In 2016, we collaborated with the Manhattan Borough President’s office in planning “Up with Aging: A Healthy Brain Aging Health Fair for New York City’s Older Adult Population”, designed to invigorate the lives of older adults and alter the negative attitudes toward aging that are common among older adults. The focus of the event was brain fitness and the vital connection between brain health and successful aging. It was a free public event, which attracted over 700 Manhattan residents age 60 and above. It consisted of two components: Staying Sharp: Ask the Experts about Keeping Your Brain Young, a 90-minute moderated panel discussion between leading neuroscientists about the way the brain works, and an Expo, which featured cutting edge interactive activities and information about brain fitness, successful aging, and senior empowerment. Manhattan Borough President Gale Brewer moderated the panel. It was a public program presented by the Dana Foundation and the Dana Alliance for Brain Initiatives in partnership with AARP. The Staying Sharp program has been in 49 cities around the country and almost 42,000 people have attended the program since it began in 1994. Its take-home message has been refined to emphasize what are referred to as the four factors of brain health, which are taken from the 2006 NIH summary: increased mental activity, increased physical activity, increased levels of social engagement, and control of vascular risk. It was live-streamed and reached hundreds of seniors and other interested New Yorkers. Dr. Matthew E. Fink, Chairman of Neurology was one of the panelists.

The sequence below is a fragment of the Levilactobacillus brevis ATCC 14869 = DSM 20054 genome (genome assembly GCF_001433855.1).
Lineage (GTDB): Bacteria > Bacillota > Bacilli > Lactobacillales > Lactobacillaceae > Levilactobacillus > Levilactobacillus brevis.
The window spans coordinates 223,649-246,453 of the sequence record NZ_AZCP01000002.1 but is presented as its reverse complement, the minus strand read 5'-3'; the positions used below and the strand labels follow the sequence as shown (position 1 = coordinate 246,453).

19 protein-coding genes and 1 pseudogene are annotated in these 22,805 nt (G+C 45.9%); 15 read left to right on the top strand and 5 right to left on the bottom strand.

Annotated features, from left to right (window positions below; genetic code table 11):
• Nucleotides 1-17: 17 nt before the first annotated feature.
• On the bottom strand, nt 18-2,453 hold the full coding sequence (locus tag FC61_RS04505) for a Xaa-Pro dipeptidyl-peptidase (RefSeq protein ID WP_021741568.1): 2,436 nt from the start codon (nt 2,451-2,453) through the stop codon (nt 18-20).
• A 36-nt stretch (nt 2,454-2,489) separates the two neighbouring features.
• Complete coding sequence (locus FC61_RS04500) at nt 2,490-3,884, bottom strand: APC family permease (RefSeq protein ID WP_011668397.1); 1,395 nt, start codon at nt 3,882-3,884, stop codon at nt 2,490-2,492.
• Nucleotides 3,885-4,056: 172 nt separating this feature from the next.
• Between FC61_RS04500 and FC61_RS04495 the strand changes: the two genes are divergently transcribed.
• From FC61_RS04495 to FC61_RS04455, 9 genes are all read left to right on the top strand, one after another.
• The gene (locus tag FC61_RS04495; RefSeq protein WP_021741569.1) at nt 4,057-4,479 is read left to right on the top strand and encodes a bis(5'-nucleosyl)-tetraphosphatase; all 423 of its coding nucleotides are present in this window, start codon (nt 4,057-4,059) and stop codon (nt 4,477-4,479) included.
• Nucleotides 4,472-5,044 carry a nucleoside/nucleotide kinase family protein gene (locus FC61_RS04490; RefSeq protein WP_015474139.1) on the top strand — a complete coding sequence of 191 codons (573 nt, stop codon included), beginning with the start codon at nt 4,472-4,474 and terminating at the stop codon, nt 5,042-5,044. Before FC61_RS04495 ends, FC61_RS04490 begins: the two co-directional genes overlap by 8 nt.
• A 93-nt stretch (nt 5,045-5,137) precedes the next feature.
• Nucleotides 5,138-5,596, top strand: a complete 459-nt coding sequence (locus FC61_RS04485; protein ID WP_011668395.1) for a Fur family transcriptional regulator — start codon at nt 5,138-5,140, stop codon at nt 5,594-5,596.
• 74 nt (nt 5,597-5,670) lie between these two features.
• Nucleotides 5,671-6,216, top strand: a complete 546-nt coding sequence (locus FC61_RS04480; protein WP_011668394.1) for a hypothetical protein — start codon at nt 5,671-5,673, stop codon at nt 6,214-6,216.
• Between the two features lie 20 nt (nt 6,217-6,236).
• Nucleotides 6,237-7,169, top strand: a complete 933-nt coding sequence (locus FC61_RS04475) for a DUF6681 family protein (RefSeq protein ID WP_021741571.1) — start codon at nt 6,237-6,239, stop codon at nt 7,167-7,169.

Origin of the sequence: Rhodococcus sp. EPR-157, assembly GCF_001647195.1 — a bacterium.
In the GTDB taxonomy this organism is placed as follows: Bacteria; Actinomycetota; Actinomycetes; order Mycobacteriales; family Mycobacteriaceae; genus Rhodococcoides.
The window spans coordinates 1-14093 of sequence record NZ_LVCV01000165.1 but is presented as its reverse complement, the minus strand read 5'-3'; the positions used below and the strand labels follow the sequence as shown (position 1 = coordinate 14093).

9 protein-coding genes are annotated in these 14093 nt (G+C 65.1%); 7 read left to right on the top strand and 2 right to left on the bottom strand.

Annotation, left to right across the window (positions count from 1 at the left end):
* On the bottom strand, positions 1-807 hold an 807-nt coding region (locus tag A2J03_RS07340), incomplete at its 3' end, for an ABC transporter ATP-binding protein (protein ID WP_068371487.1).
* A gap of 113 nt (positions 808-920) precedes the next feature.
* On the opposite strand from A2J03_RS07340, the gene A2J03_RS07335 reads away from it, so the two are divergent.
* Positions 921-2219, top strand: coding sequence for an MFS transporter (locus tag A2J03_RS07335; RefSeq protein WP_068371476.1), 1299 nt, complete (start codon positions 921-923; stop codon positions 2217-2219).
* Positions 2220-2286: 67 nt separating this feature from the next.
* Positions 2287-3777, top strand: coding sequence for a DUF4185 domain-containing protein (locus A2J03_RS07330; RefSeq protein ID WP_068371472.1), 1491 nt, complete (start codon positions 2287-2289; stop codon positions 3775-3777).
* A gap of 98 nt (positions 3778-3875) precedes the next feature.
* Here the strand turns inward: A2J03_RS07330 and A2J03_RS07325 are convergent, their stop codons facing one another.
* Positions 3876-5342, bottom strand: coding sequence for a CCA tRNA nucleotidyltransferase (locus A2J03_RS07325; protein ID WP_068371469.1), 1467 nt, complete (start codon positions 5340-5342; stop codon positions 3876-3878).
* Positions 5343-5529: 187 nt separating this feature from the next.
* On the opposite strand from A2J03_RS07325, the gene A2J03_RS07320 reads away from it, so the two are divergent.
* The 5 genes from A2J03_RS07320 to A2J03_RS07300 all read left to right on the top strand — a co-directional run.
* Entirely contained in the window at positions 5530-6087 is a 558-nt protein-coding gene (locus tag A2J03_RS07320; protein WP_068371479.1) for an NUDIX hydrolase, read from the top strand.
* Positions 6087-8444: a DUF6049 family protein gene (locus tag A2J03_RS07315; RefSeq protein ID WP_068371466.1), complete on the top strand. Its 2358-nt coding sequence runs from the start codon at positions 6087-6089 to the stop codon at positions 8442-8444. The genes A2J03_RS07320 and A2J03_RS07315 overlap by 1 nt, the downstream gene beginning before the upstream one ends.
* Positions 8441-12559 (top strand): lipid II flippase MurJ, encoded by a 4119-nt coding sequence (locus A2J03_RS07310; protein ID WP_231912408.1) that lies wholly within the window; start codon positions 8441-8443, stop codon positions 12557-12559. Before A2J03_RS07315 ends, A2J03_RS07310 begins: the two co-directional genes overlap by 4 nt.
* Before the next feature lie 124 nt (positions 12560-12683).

In the summer of 2017, we again collaborated with the Manhattan Borough President’s Office. The community event was titled “Caregiving 101: The essentials of caring for others and (yourself)”. Other co-sponsors were: Fordham Law School, Caregiver Action Network, Presbyterian Senior Services – Circle of Care, Caring Kind Well Spouse Association, NYC Health and Hospitals/Harlem, Visiting Nurse Services of New York, Music & Memory, Health Advocates for Older People, Dorot, and JASA. Over 800 people attended the event. Dr. Matthew E. Fink, Chairman of Neurology was one of the panelists.
In 2018, we collaborated with multiple departments within Weill Cornell Medicine/New York Presbyterian Hospital (WCM/NYPH) to foster community health through outreach, education, and advocacy, and to maintain relationships with government and community leaders, community- and faith-based organizations, including community boards, educational, social, and business-related groups. In Lower Manhattan and Upper East side communities, we partnered with organizations such as the Boston Consulting Group, Chinese Consolidated Benevolent Association, Conde Nast, Dana Foundation for Brain Health, Epilepsy Foundation of Metropolitan New York, Jewish Community Center, Lenox Hill Senior Center, MetroNorth Railroad, National Launch of the All of US Program at the Abyssinian Baptist Church, New York Public Library, New York City Department of Transportation, 92nd Street Y, 100 Black Men, Inc., Pace University, Seize the Cure for Epilepsy – Bronx YMCA, Stanley Isaacs Neighborhood Houses, US Court of International Trade, U.S. Department Health and Human Services, and Webster Library.